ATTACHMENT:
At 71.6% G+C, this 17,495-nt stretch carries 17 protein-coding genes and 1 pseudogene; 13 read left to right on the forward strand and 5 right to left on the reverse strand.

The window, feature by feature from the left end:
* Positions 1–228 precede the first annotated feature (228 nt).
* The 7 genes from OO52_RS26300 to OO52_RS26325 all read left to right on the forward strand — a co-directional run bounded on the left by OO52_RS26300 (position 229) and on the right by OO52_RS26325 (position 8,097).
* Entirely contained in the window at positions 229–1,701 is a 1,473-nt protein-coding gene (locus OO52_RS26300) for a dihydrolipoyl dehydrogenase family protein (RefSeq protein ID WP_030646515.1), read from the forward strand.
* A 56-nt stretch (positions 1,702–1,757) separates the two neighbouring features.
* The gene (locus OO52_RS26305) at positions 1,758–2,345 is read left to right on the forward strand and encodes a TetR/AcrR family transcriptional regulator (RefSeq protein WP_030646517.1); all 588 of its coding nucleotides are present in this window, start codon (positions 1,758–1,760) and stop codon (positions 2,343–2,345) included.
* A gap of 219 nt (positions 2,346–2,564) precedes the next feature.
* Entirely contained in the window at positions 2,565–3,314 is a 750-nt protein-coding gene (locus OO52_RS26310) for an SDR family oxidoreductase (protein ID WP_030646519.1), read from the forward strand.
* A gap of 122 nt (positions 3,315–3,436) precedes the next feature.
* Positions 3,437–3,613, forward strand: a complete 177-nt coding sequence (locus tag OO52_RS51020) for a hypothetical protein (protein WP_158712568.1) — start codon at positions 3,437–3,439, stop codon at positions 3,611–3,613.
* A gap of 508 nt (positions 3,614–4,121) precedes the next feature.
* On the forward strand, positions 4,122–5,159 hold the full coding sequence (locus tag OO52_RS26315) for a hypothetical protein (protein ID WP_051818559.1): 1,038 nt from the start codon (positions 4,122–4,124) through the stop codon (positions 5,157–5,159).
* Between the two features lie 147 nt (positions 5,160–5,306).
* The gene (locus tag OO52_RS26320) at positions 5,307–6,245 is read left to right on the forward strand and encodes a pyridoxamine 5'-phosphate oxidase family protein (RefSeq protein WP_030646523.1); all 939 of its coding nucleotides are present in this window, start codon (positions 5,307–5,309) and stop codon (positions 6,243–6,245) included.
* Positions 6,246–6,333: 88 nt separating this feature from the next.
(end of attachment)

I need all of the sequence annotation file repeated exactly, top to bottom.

At 71.6% G+C, this 17,495-nt stretch carries 17 protein-coding genes and 1 pseudogene; 13 read left to right on the forward strand and 5 right to left on the reverse strand.

The window, feature by feature from the left end:
* Positions 1–228 precede the first annotated feature (228 nt).
* The 7 genes from OO52_RS26300 to OO52_RS26325 all read left to right on the forward strand — a co-directional run bounded on the left by OO52_RS26300 (position 229) and on the right by OO52_RS26325 (position 8,097).
* Entirely contained in the window at positions 229–1,701 is a 1,473-nt protein-coding gene (locus OO52_RS26300) for a dihydrolipoyl dehydrogenase family protein (RefSeq protein ID WP_030646515.1), read from the forward strand.
* A 56-nt stretch (positions 1,702–1,757) separates the two neighbouring features.
* The gene (locus OO52_RS26305) at positions 1,758–2,345 is read left to right on the forward strand and encodes a TetR/AcrR family transcriptional regulator (RefSeq protein WP_030646517.1); all 588 of its coding nucleotides are present in this window, start codon (positions 1,758–1,760) and stop codon (positions 2,343–2,345) included.
* A gap of 219 nt (positions 2,346–2,564) precedes the next feature.
* Entirely contained in the window at positions 2,565–3,314 is a 750-nt protein-coding gene (locus OO52_RS26310) for an SDR family oxidoreductase (protein ID WP_030646519.1), read from the forward strand.
* A gap of 122 nt (positions 3,315–3,436) precedes the next feature.
* Positions 3,437–3,613, forward strand: a complete 177-nt coding sequence (locus tag OO52_RS51020) for a hypothetical protein (protein WP_158712568.1) — start codon at positions 3,437–3,439, stop codon at positions 3,611–3,613.
* A gap of 508 nt (positions 3,614–4,121) precedes the next feature.
* On the forward strand, positions 4,122–5,159 hold the full coding sequence (locus tag OO52_RS26315) for a hypothetical protein (protein ID WP_051818559.1): 1,038 nt from the start codon (positions 4,122–4,124) through the stop codon (positions 5,157–5,159).
* Between the two features lie 147 nt (positions 5,160–5,306).
* The gene (locus tag OO52_RS26320) at positions 5,307–6,245 is read left to right on the forward strand and encodes a pyridoxamine 5'-phosphate oxidase family protein (RefSeq protein WP_030646523.1); all 939 of its coding nucleotides are present in this window, start codon (positions 5,307–5,309) and stop codon (positions 6,243–6,245) included.
* Positions 6,246–6,333: 88 nt separating this feature from the next.